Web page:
Cycling accidents - failing to have in place an insurance policy

Man with a bicycle

Although cyclists are considered vulnerable road users, it is not uncommon to see claims being made against cyclists by individuals who have been struck by a bike. Such claims can often be contentious, but where the injured party is successful in claiming compensation, the cyclist may find themselves paying out significant sums of money in compensation. Obvious measures can be taken to avoid accidents from occurring, such as remaining diligent, but taking out some further form of protection against claims from third parties is generally advisable.

It is not uncommon for claims arising from cycling accidents to result in significant awards of compensation, which can often be crippling for individuals who are found liable to pay. In the circumstances, although it is not compulsory for cyclists to hold a policy of insurance in the UK, it is worth giving thought to obtaining such a policy to protect against the prospect of a claim being made by an injured individual in the event of an accident. This may be particularly so for those considering taking up or having only recently taken up cycling. With more people taking to the roads for their daily exercise in the past weeks, the risks of such accidents involving pedestrians will inevitably grow and this may justify considering a re-think even for those veteran cyclists who do not currently hold a policy of insurance.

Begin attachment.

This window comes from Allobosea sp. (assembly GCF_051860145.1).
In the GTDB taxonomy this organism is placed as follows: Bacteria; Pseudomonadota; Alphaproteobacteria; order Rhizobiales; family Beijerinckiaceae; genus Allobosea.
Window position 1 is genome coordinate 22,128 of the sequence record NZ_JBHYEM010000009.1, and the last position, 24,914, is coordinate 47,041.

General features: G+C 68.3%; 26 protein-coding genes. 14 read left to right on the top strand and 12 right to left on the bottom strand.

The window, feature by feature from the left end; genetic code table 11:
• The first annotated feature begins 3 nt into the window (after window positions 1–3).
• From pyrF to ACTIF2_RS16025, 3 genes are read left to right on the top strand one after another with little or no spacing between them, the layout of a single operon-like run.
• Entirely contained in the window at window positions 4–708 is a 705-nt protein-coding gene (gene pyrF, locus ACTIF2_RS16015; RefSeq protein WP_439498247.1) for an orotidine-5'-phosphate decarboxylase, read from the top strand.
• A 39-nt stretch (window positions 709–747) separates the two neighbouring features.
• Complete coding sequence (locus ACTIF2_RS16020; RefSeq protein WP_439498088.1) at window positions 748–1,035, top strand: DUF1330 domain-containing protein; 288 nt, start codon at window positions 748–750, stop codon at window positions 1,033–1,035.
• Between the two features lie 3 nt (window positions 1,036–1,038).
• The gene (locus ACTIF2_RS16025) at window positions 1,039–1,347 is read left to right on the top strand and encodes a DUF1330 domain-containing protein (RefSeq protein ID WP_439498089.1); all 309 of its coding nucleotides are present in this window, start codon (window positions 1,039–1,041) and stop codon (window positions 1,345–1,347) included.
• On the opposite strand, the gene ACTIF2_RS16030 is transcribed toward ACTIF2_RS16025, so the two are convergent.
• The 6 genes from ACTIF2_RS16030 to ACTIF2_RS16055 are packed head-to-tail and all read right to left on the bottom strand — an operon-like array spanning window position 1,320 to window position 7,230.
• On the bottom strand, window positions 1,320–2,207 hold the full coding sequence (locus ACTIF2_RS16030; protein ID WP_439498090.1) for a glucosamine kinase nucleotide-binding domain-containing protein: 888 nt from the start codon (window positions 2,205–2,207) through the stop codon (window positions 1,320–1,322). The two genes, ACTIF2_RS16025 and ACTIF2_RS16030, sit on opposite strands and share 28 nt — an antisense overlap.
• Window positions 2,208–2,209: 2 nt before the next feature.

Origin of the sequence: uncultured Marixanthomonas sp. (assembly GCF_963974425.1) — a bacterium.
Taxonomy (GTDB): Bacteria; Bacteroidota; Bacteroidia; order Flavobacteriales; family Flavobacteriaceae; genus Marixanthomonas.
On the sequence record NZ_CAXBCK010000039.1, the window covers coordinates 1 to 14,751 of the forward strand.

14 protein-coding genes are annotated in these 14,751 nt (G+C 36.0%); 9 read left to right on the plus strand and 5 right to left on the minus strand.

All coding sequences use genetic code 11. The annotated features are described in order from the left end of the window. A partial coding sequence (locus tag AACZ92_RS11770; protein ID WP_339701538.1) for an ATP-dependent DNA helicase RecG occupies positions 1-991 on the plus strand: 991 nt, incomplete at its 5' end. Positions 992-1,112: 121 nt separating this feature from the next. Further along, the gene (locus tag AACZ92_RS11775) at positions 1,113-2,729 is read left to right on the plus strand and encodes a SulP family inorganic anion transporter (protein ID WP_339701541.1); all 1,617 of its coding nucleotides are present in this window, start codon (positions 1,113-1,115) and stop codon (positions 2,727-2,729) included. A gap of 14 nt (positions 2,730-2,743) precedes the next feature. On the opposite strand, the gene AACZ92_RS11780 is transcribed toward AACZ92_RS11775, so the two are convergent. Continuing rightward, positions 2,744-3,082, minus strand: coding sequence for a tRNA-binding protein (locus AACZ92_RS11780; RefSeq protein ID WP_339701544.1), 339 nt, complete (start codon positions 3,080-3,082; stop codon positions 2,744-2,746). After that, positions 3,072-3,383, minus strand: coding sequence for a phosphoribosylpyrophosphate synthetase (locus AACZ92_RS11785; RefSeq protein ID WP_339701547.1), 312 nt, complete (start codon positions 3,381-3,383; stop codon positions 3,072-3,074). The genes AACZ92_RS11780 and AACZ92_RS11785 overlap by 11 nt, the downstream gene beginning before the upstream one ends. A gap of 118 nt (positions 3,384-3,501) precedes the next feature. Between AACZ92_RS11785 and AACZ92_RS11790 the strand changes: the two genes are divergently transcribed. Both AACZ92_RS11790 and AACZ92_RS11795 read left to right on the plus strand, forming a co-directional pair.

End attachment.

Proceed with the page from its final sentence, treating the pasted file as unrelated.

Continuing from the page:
Not only does having an insurance policy in place protect a cyclist who may be faced with a potentially hefty bill in the event of an accident claim, but it also offers an element of protection to the injured party. Where no insurance is in place and the cyclist has little or no means of compensating the injured person, then often the injured party can be left with significant injuries, for which they cannot be fully compensated. Should there be insurance in place, however, this goes some way to ensuring that an injured person will be in a position to recover compensation for injuries sustained in an accident – this being paid directly by the insurer.

We always ask a client if they have either a specialist cycling liability insurance policy or home insurance to check if they may have legal cover. Many don't, because either they don't have specialist cycling insurance policy, or no home insurance at all, or their home insurance policy doesn't cover road or cycle accidents. If they do have either specialist cycling insurance or home insurance cover, we use it to pursue the claim.

Other common pitfalls that have arisen in cycling accident litigation include:

Although these pitfalls can all have potential to result in a less than full compensation recovery, it is rarely the case that all is lost in terms of a claim for compensation, should one or other of them arise. Often negotiation and legal argument will play an important part in determining the level of compensation achieved. It is therefore important to seek legal advice from a firm of specialist personal injury solicitors to provide appropriate advice and to negotiate on your behalf, should you be injured in any circumstances.

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